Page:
Setting The Record Straight

In four days, the fact that Pastor Jones’ Koran book burning event was made a sensation in America has been erased from the collective memory of the news media.

Four days.

Actually, I was getting the sense of this back on Thursday, so that would make it three, but that’s nitpicking.

Somehow we have entered a period of navel-gazing in which we express shock – shock!! – that the media picked up this story, as if General Petraeus had never said anything. Thus is he held blameless and the mainstream media is held responsible for having made a sensation out of Pastor Jones, an extremist Christian with a tiny congregation who demanded too much wool from his flock and was thus chased out of Germany a while back.

This blame is thoroughly misplaced.

Yes, the book burning was news in the Middle East, and had been since a condemnation by a major Islamic university in Cairo, said by some to be the closest thing they have to a Vatican for Islam (sui generis). That’s not the point.

Petraeus made it news in the United States.

And why shouldn’t he have? Here you had a serving general, in uniform, the anointed head of U.S. forces in Afghanistan, essentially our Proconsul for the Asian theater, arguing that this book burning was a national security threat aimed at the men and women in uniform of the armed forces of the United States of America.

And you’re trying to tell me that it’s not news?

What is this nonsense?

Now, I’m not a fan of what Gen. Petraeus did. At all. Distasteful as this might be, it is a sacred right of Americans to perform actions of religion and politics that are distasteful to others. No faith has a right to have its holy books preserved against all harm under the law, as Sharia law demands. That is not the U.S. Constitution that Gen. Petraeus is sworn to uphold. His job is to defend the right of Americans to practice any religion, or none, not to pontificate on the wisdom of doing so, and certainly not characterizing the practice of freedom of religion and freedom of speech as having shades of sedition, treason or the act of an enemy combatant.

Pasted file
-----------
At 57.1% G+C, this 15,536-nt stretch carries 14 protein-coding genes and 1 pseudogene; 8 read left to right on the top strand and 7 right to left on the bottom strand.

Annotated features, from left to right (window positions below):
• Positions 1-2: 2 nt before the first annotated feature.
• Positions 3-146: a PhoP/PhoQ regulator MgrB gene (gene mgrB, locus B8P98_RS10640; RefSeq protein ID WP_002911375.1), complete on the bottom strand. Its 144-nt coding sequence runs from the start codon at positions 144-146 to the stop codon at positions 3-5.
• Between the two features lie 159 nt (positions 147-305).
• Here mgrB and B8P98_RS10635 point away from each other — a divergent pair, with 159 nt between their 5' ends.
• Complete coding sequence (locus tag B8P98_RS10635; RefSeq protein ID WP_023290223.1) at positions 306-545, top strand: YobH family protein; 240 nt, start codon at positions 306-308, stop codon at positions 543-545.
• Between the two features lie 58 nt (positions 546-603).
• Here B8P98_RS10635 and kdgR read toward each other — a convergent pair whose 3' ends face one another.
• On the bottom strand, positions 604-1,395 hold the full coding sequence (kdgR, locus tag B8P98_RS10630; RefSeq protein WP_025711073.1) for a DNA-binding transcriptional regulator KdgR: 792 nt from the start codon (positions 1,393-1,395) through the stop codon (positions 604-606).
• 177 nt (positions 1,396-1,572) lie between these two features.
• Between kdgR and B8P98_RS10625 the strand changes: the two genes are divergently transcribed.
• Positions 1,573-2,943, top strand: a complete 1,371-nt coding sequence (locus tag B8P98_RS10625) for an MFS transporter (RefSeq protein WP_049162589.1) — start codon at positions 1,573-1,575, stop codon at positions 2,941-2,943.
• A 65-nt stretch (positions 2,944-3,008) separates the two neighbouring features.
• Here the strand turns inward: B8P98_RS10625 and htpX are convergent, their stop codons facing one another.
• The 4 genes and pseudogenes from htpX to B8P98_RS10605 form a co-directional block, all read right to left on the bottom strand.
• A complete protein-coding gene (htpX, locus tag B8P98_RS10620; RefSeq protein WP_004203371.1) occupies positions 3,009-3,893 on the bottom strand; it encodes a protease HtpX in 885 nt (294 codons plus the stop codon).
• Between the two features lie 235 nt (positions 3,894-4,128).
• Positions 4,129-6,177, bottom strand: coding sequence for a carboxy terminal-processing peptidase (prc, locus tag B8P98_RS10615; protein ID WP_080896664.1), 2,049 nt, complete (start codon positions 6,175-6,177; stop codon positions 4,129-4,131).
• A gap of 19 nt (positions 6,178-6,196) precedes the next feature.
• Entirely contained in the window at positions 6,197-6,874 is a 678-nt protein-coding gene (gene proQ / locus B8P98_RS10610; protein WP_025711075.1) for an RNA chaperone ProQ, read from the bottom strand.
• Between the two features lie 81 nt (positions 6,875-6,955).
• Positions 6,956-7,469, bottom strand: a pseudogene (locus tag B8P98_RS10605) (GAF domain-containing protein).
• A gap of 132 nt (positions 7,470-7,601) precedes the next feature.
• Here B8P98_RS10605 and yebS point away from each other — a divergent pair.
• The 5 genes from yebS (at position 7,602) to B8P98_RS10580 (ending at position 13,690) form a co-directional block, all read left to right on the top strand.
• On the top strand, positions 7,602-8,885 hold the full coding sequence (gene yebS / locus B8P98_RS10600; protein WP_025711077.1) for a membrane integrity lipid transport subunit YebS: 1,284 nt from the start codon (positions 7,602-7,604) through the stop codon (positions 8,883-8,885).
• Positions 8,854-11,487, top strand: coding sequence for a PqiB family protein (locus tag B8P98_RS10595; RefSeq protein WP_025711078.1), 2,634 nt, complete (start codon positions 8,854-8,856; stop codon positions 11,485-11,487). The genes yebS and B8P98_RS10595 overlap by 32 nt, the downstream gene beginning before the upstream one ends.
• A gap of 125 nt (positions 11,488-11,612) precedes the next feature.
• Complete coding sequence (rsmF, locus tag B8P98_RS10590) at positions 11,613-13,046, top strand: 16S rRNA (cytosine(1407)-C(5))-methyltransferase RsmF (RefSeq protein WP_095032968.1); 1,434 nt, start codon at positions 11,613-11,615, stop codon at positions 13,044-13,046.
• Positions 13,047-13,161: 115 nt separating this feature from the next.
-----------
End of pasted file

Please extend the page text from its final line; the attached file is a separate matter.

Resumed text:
That’s when the media ran with it, demanding, and receiving, piles of condemnations from the Secretary of State, the President of the United States (echoing Petraeus’ words initially, then expanding to argue that burning holy books is un-American and contrary to the principles upon which America was founded, which is a bad joke considering what the Vatican thought of the heathen protestants of the Americas, and vice versa), and a whole legion of other figures lining up. We had the ambassador of Pakistan demanding Glenn Beck condemn it (though Beck already had). Even Sarah Palin asked that the pastor stand down, as if this was a military nation-at-war issue.

So now we have a bunch of hand-wringers moaning over how the terrible mainstream media made a sensation out of Pastor Jones. In the process, in the vast majority of cases, Gen. Petraeus’ unwise media intervention has simply vanished into the ether, after three to four days only.

Combine this with Fox News’ refusal to cover the book burning (if it happens) and the AP’sĀ promiseĀ of preemptive self-censorship (no images of the burning, no audio), and a crazy MSNBC segment where Pastor Jones was cut off from a live feed without being able to say a word, leaving the other side of the debate with a nice speech and the host saying they hope the Pastor reflects on these words and “we don’t need to hear any more,” and well…

Just which rights and freedoms are we defending in Afghanistan, again?

Seems to me we’re throwing them away so fast, no one will ever need to succeed in snatching them from our grasp.

P.S. The book burning is stupid, stupid, stupid… but in America, unlike Canada and many other countries, the man has a right to do it. Perhaps not much longer, the way all this is going…

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